Suppose you were given two components and told one was an inductor while the other was a capacitor. Both components are unmarked, and impossible to visually distinguish or identify. Explain how you could use an ohmmeter to distinguish one from the other, based on each component’s response to direct current (DC).
Then, explain how you could approximately measure the value of each component using nothing more than a sinewave signal generator and an AC meter capable only of precise AC voltage and current measurements across a wide frequency range (no direct capacitance or inductance measurement capability), and show how the reactance equation for each component (L and C) would be used in your calculations.
If a sinusoidal voltage is applied to an impedance with a phase angle of 90^{o}, the resulting voltage and current waveforms will look like this:

Given that power is the product of voltage and current (p = i e), plot the waveform for power in this circuit. Also, explain how the mnemonic phrase “ELI the ICE man” applies to these waveforms.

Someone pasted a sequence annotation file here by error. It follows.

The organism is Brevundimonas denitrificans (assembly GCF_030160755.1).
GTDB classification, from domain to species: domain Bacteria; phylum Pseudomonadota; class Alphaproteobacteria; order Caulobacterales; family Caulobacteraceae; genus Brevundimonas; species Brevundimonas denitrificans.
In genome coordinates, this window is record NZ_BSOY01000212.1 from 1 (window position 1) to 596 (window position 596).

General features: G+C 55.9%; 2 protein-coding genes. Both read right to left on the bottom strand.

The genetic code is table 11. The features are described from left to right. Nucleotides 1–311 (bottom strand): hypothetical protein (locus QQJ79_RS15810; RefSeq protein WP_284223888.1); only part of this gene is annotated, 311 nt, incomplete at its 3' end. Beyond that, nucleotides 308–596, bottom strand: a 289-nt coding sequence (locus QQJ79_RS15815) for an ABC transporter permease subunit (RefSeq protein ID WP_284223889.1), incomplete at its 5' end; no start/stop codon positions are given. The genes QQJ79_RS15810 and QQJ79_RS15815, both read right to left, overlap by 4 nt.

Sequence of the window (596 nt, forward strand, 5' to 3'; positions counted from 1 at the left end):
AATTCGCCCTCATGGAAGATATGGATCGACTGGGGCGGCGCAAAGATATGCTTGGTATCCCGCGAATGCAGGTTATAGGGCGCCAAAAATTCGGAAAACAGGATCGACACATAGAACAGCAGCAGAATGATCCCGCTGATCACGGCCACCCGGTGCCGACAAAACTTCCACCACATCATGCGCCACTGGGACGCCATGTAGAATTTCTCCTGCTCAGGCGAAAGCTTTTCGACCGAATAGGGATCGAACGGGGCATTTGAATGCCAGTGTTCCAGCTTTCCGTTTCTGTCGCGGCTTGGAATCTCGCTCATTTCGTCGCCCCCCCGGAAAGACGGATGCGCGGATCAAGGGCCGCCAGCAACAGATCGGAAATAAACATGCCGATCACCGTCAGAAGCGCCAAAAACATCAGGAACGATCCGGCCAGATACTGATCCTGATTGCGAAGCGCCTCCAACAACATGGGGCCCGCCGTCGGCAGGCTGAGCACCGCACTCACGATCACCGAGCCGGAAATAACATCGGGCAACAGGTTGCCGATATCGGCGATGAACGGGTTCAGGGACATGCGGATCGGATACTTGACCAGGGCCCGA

If a sinusoidal voltage is applied to an impedance with a phase angle of 90^{o}, the resulting voltage and current waveforms will look like this:

Given that power is the product of voltage and current (p = i e), plot the waveform for power in this circuit. Also, explain how the mnemonic phrase “ELI the ICE man” applies to these waveforms.
Speakers used for audio reproduction systems (stereos, public address systems, etc.) act as power loads to the amplifiers which drive them. These devices convert electrical energy into sound energy, which then dissipates into the surrounding air. In this manner, a speaker acts much like a resistor: converting one form of energy (electrical) into another, and then dissipating that energy into the surrounding environment. Naturally, it makes sense to describe the nature of such loads in units of “ohms” (Ω), so that they may be mathematically analyzed in a manner similar to resistors.